Reusable Grocery Bags Bad for Health?

That appears to be the conclusion of this article from the PERC blog, and may be another example of public environmental policy that sounds good but works out bad.

An excerpt.

“San Francisco banned disposable plastic grocery bags in 2007. It’s not alone. Several dozen communities around the country have adopted similar policies, all in the name of environmental protection. Those thin plastic bags may require far less material than in years past, but some still see them as wasteful. New research, however, shows that banning those plastic grocery bags may be bad for your health.

“In a paper up on SSRN, the University of Pennsylvania’s Jonathan Klick and George Mason’s Joshua Wright (recently confirmed as a Commissioner on the Federal Trade Commission) present evidence that bans on disposable plastic grocery bags lead to an increase in food-borne illness. Here’s the abstract:

“Recently, many jurisdictions have implemented bans or imposed taxes upon plastic grocery bags on environmental grounds. San Francisco County was the first major US jurisdiction to enact such a regulation, implementing a ban in 2007. There is evidence, however, that reusable grocery bags, a common substitute for plastic bags, contain potentially harmful bacteria. We examine emergency room admissions related to these bacteria in the wake of the San Francisco ban. We find that ER visits spiked when the ban went into effect. Relative to other counties, ER admissions increase by at least one fourth, and deaths exhibit a similar increase.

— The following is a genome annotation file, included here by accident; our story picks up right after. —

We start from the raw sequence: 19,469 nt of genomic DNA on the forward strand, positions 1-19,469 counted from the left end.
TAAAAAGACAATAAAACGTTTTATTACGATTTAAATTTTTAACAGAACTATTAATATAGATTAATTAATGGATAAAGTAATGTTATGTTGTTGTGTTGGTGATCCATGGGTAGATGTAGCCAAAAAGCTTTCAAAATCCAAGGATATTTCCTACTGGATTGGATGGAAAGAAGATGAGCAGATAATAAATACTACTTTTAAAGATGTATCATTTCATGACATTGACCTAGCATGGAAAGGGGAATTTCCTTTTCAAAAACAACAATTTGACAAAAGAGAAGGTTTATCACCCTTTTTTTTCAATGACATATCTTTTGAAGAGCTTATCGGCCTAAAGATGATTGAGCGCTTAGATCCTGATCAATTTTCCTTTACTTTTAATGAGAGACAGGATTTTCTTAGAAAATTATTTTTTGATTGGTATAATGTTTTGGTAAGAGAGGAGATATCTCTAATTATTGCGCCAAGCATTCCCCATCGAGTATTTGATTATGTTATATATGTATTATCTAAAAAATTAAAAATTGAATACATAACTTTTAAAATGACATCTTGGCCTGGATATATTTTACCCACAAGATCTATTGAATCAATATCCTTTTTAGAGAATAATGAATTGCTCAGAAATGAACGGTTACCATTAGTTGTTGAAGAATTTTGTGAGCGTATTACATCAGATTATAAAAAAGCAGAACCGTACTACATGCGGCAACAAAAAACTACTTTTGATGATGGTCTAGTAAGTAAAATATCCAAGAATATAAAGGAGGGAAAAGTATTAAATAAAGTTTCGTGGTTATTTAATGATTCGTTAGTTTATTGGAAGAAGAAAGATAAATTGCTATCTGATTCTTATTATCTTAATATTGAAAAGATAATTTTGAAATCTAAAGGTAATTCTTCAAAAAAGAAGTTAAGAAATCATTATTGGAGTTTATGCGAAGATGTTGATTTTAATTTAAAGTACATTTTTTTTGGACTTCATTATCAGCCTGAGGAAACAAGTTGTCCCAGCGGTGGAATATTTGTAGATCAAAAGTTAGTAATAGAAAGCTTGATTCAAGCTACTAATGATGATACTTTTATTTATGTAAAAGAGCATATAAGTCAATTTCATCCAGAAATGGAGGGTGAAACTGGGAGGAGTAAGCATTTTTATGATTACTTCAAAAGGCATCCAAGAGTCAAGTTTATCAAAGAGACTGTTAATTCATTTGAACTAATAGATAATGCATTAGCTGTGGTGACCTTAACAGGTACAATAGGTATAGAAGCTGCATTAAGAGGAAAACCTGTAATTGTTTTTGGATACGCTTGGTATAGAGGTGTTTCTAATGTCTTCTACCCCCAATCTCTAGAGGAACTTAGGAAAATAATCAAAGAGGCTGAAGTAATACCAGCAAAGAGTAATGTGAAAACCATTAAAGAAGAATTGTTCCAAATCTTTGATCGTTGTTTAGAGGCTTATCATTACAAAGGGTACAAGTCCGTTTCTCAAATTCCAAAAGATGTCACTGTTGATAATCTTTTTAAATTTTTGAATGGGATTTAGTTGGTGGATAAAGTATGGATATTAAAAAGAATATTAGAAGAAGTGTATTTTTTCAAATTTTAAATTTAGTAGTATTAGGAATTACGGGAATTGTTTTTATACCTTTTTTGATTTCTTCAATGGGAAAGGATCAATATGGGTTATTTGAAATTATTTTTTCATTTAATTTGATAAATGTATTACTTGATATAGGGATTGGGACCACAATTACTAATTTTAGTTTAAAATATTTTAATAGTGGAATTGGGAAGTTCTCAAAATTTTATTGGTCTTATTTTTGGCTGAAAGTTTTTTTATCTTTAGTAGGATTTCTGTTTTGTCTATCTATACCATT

“The results really should not be all that surprising. As Businessweek reports, prior research found that few people regularly wash reusable grocery bags or take other precautionary steps (such as using separate bags for meat and produce). So, not surprisingly, tests find coliform and even e.coli bacteria in a significant percentage of bags.”

About David H Lukenbill

I am a native of Sacramento, as are my wife and daughter. I am a consultant to nonprofit organizations, and have a Bachelor of Science degree in Organizational Behavior and a Master of Public Administration degree, both from the University of San Francisco. We live along the American River with two cats and all the wild critters we can feed. I am the founding president of the American River Parkway Preservation Society and currently serve as the CFO and Senior Policy Director. I also volunteer as the President of The Lampstand Foundation, a nonprofit organization I founded in 2003.
This entry was posted in Environmentalism. Bookmark the permalink.